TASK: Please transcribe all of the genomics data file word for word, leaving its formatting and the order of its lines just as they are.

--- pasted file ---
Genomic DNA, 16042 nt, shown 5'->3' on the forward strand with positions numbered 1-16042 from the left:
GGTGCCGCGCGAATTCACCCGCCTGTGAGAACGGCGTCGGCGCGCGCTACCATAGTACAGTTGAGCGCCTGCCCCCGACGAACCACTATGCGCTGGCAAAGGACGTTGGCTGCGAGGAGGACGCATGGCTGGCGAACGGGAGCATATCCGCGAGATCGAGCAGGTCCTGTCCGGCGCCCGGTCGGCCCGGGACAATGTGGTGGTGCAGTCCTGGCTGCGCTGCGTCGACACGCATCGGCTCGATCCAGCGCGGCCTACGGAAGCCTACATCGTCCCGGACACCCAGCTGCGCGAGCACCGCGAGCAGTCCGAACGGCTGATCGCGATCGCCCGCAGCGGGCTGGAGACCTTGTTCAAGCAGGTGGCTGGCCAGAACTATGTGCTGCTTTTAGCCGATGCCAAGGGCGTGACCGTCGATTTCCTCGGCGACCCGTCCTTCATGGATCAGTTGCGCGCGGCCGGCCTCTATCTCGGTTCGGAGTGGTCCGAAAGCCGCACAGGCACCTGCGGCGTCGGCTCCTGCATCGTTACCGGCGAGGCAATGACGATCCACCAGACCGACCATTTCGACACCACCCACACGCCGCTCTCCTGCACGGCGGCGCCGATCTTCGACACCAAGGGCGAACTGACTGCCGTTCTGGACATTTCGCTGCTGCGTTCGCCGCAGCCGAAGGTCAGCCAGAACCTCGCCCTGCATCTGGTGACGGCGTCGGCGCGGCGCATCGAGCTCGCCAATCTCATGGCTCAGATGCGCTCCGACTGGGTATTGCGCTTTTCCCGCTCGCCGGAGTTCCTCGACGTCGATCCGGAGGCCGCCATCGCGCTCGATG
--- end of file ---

Genomic DNA, 16042 nt, shown 5'->3' on the forward strand with positions numbered 1-16042 from the left:
GGTGCCGCGCGAATTCACCCGCCTGTGAGAACGGCGTCGGCGCGCGCTACCATAGTACAGTTGAGCGCCTGCCCCCGACGAACCACTATGCGCTGGCAAAGGACGTTGGCTGCGAGGAGGACGCATGGCTGGCGAACGGGAGCATATCCGCGAGATCGAGCAGGTCCTGTCCGGCGCCCGGTCGGCCCGGGACAATGTGGTGGTGCAGTCCTGGCTGCGCTGCGTCGACACGCATCGGCTCGATCCAGCGCGGCCTACGGAAGCCTACATCGTCCCGGACACCCAGCTGCGCGAGCACCGCGAGCAGTCCGAACGGCTGATCGCGATCGCCCGCAGCGGGCTGGAGACCTTGTTCAAGCAGGTGGCTGGCCAGAACTATGTGCTGCTTTTAGCCGATGCCAAGGGCGTGACCGTCGATTTCCTCGGCGACCCGTCCTTCATGGATCAGTTGCGCGCGGCCGGCCTCTATCTCGGTTCGGAGTGGTCCGAAAGCCGCACAGGCACCTGCGGCGTCGGCTCCTGCATCGTTACCGGCGAGGCAATGACGATCCACCAGACCGACCATTTCGACACCACCCACACGCCGCTCTCCTGCACGGCGGCGCCGATCTTCGACACCAAGGGCGAACTGACTGCCGTTCTGGACATTTCGCTGCTGCGTTCGCCGCAGCCGAAGGTCAGCCAGAACCTCGCCCTGCATCTGGTGACGGCGTCGGCGCGGCGCATCGAGCTCGCCAATCTCATGGCTCAGATGCGCTCCGACTGGGTATTGCGCTTTTCCCGCTCGCCGGAGTTCCTCGACGTCGATCCGGAGGCCGCCATCGCGCTCGATG